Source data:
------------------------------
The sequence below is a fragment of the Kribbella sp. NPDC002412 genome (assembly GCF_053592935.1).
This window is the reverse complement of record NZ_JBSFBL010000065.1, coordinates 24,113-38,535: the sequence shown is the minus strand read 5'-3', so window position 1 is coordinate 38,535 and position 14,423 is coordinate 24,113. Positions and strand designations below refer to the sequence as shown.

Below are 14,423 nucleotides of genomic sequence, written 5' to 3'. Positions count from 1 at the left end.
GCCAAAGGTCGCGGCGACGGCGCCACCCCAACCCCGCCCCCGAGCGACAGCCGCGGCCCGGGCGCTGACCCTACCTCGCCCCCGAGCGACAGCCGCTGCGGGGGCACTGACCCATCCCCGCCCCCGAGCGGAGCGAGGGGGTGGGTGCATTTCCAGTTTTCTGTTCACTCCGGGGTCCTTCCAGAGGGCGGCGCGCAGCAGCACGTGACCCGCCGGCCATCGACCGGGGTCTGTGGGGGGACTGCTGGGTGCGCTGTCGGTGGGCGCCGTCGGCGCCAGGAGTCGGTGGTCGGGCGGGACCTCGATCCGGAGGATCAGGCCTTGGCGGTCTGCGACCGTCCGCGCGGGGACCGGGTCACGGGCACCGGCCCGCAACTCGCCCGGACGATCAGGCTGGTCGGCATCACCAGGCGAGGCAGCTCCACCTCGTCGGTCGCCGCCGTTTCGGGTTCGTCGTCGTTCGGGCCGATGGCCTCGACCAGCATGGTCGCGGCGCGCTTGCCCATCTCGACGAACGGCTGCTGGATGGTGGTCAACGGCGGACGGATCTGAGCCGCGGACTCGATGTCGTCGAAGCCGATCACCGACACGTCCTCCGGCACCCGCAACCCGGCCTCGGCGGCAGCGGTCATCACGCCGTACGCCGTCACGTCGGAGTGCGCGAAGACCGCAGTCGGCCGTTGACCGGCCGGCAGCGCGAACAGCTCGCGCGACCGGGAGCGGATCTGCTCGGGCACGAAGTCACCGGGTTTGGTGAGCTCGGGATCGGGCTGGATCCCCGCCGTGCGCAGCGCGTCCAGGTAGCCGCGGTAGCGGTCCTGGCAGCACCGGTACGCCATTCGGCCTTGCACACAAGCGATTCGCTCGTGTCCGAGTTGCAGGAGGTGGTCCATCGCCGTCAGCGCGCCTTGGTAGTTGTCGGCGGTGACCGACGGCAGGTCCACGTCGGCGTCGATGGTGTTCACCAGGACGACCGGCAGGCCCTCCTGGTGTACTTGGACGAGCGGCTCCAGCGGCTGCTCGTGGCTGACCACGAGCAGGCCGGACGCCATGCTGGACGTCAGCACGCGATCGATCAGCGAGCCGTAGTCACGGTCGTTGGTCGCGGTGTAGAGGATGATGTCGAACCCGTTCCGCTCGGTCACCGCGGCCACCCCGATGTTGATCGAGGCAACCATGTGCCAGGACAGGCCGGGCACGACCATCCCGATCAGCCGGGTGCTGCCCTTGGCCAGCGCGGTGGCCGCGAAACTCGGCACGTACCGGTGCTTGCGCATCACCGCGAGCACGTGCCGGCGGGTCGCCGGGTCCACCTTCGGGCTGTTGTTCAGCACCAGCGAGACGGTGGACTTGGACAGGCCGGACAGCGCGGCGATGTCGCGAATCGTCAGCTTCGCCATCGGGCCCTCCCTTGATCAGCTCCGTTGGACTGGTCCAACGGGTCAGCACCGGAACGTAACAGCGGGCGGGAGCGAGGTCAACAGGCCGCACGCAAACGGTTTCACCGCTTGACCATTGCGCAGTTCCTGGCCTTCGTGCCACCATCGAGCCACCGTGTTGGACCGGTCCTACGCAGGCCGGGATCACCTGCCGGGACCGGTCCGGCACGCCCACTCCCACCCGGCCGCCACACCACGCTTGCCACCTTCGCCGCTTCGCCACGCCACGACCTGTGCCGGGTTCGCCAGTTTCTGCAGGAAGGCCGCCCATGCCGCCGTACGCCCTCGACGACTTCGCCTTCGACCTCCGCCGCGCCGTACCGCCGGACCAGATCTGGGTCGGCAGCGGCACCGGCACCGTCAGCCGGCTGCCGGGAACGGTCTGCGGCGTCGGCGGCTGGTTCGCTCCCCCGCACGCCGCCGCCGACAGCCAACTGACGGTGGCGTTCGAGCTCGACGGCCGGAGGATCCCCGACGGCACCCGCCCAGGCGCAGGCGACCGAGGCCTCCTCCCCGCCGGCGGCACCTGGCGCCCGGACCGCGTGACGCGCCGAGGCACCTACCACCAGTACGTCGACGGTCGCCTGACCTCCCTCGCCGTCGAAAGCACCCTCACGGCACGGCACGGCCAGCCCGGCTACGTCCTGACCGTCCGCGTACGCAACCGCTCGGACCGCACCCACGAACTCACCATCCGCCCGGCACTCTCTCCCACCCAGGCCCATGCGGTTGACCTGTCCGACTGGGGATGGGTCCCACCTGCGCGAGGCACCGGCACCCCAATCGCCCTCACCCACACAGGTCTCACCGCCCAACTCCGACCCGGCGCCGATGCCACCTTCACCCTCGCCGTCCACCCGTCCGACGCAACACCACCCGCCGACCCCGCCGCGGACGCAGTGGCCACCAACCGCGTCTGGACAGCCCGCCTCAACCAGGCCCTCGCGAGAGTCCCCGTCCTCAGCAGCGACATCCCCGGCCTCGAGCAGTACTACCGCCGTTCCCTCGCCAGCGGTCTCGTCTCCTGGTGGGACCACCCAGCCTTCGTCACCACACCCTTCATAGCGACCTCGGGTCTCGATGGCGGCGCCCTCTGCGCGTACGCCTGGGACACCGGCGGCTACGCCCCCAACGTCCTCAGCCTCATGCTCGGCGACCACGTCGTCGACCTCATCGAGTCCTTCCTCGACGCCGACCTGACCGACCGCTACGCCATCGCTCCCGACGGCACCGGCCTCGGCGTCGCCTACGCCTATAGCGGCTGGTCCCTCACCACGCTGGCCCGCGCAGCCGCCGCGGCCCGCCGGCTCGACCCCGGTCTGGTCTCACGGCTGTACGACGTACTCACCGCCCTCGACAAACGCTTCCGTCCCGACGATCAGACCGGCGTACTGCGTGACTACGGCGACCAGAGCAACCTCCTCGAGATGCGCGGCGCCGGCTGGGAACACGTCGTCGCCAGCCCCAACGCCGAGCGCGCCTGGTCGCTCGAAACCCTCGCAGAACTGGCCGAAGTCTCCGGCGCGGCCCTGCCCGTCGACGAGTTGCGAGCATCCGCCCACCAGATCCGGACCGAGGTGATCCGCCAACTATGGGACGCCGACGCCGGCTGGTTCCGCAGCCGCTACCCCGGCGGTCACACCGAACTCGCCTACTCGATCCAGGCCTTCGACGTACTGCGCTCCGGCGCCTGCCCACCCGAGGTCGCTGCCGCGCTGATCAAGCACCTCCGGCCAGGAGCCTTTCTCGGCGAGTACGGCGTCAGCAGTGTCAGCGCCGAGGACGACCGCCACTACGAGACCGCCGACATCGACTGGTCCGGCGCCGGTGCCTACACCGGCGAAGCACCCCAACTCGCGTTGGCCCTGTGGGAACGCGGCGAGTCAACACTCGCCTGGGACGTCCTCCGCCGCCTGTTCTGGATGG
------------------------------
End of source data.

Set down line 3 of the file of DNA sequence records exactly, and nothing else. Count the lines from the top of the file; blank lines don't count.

Below are 14,423 nucleotides of genomic sequence, written 5' to 3'. Positions count from 1 at the left end.